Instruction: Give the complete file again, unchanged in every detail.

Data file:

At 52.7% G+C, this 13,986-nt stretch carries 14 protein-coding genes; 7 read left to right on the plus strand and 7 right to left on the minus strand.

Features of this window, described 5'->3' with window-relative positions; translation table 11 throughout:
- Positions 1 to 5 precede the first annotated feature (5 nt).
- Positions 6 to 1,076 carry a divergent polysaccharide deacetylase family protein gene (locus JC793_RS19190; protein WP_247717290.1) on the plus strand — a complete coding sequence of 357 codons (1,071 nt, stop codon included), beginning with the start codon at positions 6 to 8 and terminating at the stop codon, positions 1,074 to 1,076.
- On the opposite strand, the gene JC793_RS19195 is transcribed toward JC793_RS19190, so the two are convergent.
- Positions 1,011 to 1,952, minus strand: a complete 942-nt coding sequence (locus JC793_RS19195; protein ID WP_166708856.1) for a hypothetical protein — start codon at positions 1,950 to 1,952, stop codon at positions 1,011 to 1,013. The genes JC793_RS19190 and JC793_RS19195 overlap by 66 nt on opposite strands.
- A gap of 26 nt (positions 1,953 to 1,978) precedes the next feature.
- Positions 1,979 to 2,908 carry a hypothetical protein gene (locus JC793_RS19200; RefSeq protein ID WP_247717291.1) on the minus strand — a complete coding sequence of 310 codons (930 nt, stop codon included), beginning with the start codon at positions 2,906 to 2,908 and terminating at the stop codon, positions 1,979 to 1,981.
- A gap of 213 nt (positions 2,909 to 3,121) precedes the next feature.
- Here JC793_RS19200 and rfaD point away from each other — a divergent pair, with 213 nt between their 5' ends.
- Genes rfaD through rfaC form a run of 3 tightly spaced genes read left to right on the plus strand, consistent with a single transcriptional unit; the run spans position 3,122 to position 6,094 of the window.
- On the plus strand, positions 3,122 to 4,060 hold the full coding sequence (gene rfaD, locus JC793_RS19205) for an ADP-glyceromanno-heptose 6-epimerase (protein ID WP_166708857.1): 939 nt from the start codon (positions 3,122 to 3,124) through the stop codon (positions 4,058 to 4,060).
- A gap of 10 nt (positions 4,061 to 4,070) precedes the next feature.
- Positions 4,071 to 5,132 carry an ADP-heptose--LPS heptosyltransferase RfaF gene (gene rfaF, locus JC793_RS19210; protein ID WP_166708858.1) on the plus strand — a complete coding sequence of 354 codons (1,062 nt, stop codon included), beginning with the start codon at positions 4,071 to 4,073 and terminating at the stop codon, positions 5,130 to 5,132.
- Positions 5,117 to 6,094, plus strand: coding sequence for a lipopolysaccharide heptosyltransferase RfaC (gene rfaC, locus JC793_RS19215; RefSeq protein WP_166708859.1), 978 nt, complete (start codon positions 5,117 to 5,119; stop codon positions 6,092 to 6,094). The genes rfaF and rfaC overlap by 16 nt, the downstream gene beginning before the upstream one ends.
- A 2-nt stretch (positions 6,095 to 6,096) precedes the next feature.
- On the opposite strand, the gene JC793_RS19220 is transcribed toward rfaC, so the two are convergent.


At 52.7% G+C, this 13,986-nt stretch carries 14 protein-coding genes; 7 read left to right on the plus strand and 7 right to left on the minus strand.

Features of this window, described 5'->3' with window-relative positions; translation table 11 throughout:
- Positions 1 to 5 precede the first annotated feature (5 nt).
- Positions 6 to 1,076 carry a divergent polysaccharide deacetylase family protein gene (locus JC793_RS19190; protein WP_247717290.1) on the plus strand — a complete coding sequence of 357 codons (1,071 nt, stop codon included), beginning with the start codon at positions 6 to 8 and terminating at the stop codon, positions 1,074 to 1,076.
- On the opposite strand, the gene JC793_RS19195 is transcribed toward JC793_RS19190, so the two are convergent.
- Positions 1,011 to 1,952, minus strand: a complete 942-nt coding sequence (locus JC793_RS19195; protein ID WP_166708856.1) for a hypothetical protein — start codon at positions 1,950 to 1,952, stop codon at positions 1,011 to 1,013. The genes JC793_RS19190 and JC793_RS19195 overlap by 66 nt on opposite strands.
- A gap of 26 nt (positions 1,953 to 1,978) precedes the next feature.
- Positions 1,979 to 2,908 carry a hypothetical protein gene (locus JC793_RS19200; RefSeq protein ID WP_247717291.1) on the minus strand — a complete coding sequence of 310 codons (930 nt, stop codon included), beginning with the start codon at positions 2,906 to 2,908 and terminating at the stop codon, positions 1,979 to 1,981.
- A gap of 213 nt (positions 2,909 to 3,121) precedes the next feature.
- Here JC793_RS19200 and rfaD point away from each other — a divergent pair, with 213 nt between their 5' ends.
- Genes rfaD through rfaC form a run of 3 tightly spaced genes read left to right on the plus strand, consistent with a single transcriptional unit; the run spans position 3,122 to position 6,094 of the window.
- On the plus strand, positions 3,122 to 4,060 hold the full coding sequence (gene rfaD, locus JC793_RS19205) for an ADP-glyceromanno-heptose 6-epimerase (protein ID WP_166708857.1): 939 nt from the start codon (positions 3,122 to 3,124) through the stop codon (positions 4,058 to 4,060).
- A gap of 10 nt (positions 4,061 to 4,070) precedes the next feature.
- Positions 4,071 to 5,132 carry an ADP-heptose--LPS heptosyltransferase RfaF gene (gene rfaF, locus JC793_RS19210; protein ID WP_166708858.1) on the plus strand — a complete coding sequence of 354 codons (1,062 nt, stop codon included), beginning with the start codon at positions 4,071 to 4,073 and terminating at the stop codon, positions 5,130 to 5,132.
- Positions 5,117 to 6,094, plus strand: coding sequence for a lipopolysaccharide heptosyltransferase RfaC (gene rfaC, locus JC793_RS19215; RefSeq protein WP_166708859.1), 978 nt, complete (start codon positions 5,117 to 5,119; stop codon positions 6,092 to 6,094). The genes rfaF and rfaC overlap by 16 nt, the downstream gene beginning before the upstream one ends.
- A 2-nt stretch (positions 6,095 to 6,096) precedes the next feature.
- On the opposite strand, the gene JC793_RS19220 is transcribed toward rfaC, so the two are convergent.